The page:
If you think you have identified some personal rules and assumptions that are holding you back (some people call them limiting beliefs), then you are already well down the path of addressing them. Even admitting to the possibility that your beliefs are holding you back is a big step. Take a moment to be compassionate towards yourself for being open enough to entertaining the idea. Compassion means acknowledging that it is totally normal to hold self-defeating beliefs and reminding yourself that you are capable of addressing them.

If you want to take a more active role in tackling unhelpful personal rules and assumptions, consider the following:

∇ Get into the habit of noticing and naming when you think a self-defeating rule or belief is active. For example, every time I get road rage because of the driving behaviour of others, I remind myself that my belief that ‘everyone is just selfishly out for themselves’ is a gross exaggeration and not actually an accurate assessment of people’s motives.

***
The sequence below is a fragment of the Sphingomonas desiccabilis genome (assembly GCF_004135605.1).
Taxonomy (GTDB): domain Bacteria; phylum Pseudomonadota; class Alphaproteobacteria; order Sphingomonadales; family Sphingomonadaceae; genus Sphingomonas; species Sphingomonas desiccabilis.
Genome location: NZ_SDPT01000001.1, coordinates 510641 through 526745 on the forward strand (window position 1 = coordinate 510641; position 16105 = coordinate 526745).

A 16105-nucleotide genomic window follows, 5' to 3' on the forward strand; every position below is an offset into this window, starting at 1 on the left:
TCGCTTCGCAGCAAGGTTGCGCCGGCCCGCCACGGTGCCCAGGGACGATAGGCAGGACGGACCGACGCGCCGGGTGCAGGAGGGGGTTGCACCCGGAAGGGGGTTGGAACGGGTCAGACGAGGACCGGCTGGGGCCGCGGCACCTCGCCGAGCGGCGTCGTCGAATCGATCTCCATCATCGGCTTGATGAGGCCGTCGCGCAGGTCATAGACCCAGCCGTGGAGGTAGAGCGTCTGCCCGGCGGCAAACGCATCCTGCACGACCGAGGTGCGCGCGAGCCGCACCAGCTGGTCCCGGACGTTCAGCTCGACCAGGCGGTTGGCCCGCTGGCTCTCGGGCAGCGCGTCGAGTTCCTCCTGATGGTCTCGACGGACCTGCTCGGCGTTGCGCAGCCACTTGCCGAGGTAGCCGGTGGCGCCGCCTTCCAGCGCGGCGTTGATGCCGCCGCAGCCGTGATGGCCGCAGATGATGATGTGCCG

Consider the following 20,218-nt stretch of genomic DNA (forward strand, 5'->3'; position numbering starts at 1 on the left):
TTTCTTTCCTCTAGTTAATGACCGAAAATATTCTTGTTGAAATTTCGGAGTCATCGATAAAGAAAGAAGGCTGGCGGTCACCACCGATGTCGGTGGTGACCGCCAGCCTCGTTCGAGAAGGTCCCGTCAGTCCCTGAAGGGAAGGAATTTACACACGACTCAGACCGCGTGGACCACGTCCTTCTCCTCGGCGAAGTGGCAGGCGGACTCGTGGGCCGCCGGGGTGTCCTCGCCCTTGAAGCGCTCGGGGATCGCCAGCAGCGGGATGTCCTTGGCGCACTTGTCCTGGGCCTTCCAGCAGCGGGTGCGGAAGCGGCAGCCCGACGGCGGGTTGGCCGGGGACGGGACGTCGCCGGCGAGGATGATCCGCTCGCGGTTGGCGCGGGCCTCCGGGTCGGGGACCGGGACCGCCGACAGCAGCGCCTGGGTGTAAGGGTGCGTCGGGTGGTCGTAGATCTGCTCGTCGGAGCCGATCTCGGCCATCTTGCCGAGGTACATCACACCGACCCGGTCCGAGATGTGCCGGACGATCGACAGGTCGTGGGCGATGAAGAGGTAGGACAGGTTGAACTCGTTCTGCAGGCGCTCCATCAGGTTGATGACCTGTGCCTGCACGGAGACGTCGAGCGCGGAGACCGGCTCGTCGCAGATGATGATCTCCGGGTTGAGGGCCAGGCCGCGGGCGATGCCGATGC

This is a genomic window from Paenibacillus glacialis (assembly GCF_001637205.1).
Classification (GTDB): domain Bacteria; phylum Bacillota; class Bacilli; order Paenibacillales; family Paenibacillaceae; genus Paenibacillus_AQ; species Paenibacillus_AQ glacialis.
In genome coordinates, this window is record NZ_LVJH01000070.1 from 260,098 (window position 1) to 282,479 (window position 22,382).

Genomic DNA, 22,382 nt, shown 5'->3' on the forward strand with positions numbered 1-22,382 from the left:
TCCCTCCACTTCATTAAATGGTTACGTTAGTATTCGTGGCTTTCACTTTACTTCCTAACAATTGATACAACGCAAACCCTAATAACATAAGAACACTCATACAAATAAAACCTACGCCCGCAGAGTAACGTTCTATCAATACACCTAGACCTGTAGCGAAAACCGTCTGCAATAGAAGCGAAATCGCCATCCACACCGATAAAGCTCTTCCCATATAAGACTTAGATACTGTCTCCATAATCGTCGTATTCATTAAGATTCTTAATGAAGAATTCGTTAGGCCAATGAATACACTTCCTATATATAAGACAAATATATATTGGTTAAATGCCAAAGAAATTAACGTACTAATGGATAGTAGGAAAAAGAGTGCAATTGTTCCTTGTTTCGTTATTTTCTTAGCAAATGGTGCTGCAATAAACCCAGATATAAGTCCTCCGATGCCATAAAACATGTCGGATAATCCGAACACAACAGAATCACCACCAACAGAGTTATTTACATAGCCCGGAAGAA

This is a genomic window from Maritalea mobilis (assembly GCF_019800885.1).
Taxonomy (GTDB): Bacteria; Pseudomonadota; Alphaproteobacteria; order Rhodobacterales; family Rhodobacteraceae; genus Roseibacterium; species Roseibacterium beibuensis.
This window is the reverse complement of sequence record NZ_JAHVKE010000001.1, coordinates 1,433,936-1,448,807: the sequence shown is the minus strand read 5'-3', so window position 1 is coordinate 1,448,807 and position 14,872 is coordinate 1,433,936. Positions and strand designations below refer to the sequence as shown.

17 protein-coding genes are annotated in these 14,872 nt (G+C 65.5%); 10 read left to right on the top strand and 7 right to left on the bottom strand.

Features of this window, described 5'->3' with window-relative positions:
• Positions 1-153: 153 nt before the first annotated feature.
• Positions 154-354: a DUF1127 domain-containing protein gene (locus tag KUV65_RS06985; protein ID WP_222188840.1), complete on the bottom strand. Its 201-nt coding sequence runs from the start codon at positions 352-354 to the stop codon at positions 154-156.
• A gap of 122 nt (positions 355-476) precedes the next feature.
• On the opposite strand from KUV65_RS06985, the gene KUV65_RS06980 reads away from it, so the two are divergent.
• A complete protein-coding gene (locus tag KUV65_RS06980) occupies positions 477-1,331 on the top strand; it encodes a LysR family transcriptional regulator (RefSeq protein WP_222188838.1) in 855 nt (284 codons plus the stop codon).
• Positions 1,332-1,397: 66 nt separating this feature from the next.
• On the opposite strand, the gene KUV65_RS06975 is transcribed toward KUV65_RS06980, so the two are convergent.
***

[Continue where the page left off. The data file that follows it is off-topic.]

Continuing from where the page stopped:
∇ Familiarise yourself with the many ways that our thinking is not rational –

∇ Construct ways to test your belief. In psychology we call these ‘behavioural experiments’. For example, if you believe that ‘I do better assignments when I do them at the last minute’ (some students think the adrenaline improves their performance), then set up a situation where you compare doing an assignment at the last minute vs one you start earlier. See if there is a difference in the grades you get.

∇ Do the opposite behaviour of the belief. This is a little bit like the behavioural experiment described above. The idea is to act contrary to the belief to see if what you think will happen, does happen. For example, if you believe “this course sucks and I hate it”, work hard to try and find something that you like about the course.

∇ Try identifying how your rule/belief might be inaccurate. Does it match any of these common thinking errors? –

∇ Try constructing an alternative rule/belief that is a better description of reality. For example you could modify the “people are untrustworthy” belief into something more nuanced like “sometimes people can let you down, but there are good people around who are worth knowing”.

∇ Try using some ‘tricks of the mind’ to reduce the impact of the rule/belief on how you feel and act. One of these tricks is called ‘Defusion’. Defusion involves using some of the quirks of language to reduce the impact of a belief. Say you have the belief “I am broken” which causes you a lot of distress. To defuse that belief: